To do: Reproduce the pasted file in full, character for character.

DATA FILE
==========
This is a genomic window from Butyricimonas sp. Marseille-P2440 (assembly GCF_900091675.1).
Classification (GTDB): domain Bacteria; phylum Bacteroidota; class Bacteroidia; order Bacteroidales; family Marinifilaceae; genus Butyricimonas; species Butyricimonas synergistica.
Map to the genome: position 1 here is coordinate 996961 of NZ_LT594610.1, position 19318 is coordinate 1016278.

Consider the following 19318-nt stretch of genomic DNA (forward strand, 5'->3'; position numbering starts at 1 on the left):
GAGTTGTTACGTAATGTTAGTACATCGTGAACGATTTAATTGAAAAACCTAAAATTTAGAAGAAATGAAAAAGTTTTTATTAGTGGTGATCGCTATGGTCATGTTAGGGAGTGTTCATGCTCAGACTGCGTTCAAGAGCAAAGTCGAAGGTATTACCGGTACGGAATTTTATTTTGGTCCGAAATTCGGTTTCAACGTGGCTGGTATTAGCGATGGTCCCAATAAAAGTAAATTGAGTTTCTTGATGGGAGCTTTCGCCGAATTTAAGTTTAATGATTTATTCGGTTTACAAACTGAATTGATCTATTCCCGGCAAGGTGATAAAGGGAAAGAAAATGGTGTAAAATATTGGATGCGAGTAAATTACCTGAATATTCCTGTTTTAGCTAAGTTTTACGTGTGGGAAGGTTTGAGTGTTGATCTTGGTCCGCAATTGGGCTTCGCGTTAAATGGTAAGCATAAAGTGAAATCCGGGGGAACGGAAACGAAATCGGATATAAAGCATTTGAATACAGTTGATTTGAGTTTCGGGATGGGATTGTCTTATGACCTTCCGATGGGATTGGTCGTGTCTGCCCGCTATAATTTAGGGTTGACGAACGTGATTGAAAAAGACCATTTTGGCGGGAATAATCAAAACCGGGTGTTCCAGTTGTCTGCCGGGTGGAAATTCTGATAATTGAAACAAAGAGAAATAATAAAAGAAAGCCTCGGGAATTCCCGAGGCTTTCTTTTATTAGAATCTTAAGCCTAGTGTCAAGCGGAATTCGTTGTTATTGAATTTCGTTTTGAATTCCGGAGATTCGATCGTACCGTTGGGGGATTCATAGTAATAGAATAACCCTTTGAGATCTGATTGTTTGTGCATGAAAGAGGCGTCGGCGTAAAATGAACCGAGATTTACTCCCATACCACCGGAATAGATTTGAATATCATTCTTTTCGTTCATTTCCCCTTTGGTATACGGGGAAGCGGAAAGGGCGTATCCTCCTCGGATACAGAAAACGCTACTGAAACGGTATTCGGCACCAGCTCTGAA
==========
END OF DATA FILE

This is a genomic window from Butyricimonas sp. Marseille-P2440 (assembly GCF_900091675.1).
Classification (GTDB): domain Bacteria; phylum Bacteroidota; class Bacteroidia; order Bacteroidales; family Marinifilaceae; genus Butyricimonas; species Butyricimonas synergistica.
Map to the genome: position 1 here is coordinate 996961 of NZ_LT594610.1, position 19318 is coordinate 1016278.

Consider the following 19318-nt stretch of genomic DNA (forward strand, 5'->3'; position numbering starts at 1 on the left):
GAGTTGTTACGTAATGTTAGTACATCGTGAACGATTTAATTGAAAAACCTAAAATTTAGAAGAAATGAAAAAGTTTTTATTAGTGGTGATCGCTATGGTCATGTTAGGGAGTGTTCATGCTCAGACTGCGTTCAAGAGCAAAGTCGAAGGTATTACCGGTACGGAATTTTATTTTGGTCCGAAATTCGGTTTCAACGTGGCTGGTATTAGCGATGGTCCCAATAAAAGTAAATTGAGTTTCTTGATGGGAGCTTTCGCCGAATTTAAGTTTAATGATTTATTCGGTTTACAAACTGAATTGATCTATTCCCGGCAAGGTGATAAAGGGAAAGAAAATGGTGTAAAATATTGGATGCGAGTAAATTACCTGAATATTCCTGTTTTAGCTAAGTTTTACGTGTGGGAAGGTTTGAGTGTTGATCTTGGTCCGCAATTGGGCTTCGCGTTAAATGGTAAGCATAAAGTGAAATCCGGGGGAACGGAAACGAAATCGGATATAAAGCATTTGAATACAGTTGATTTGAGTTTCGGGATGGGATTGTCTTATGACCTTCCGATGGGATTGGTCGTGTCTGCCCGCTATAATTTAGGGTTGACGAACGTGATTGAAAAAGACCATTTTGGCGGGAATAATCAAAACCGGGTGTTCCAGTTGTCTGCCGGGTGGAAATTCTGATAATTGAAACAAAGAGAAATAATAAAAGAAAGCCTCGGGAATTCCCGAGGCTTTCTTTTATTAGAATCTTAAGCCTAGTGTCAAGCGGAATTCGTTGTTATTGAATTTCGTTTTGAATTCCGGAGATTCGATCGTACCGTTGGGGGATTCATAGTAATAGAATAACCCTTTGAGATCTGATTGTTTGTGCATGAAAGAGGCGTCGGCGTAAAATGAACCGAGATTTACTCCCATACCACCGGAATAGATTTGAATATCATTCTTTTCGTTCATTTCCCCTTTGGTATACGGGGAAGCGGAAAGGGCGTATCCTCCTCGGATACAGAAAACGCTACTGAAACGGTATTCGGCACCAGCTCTGAA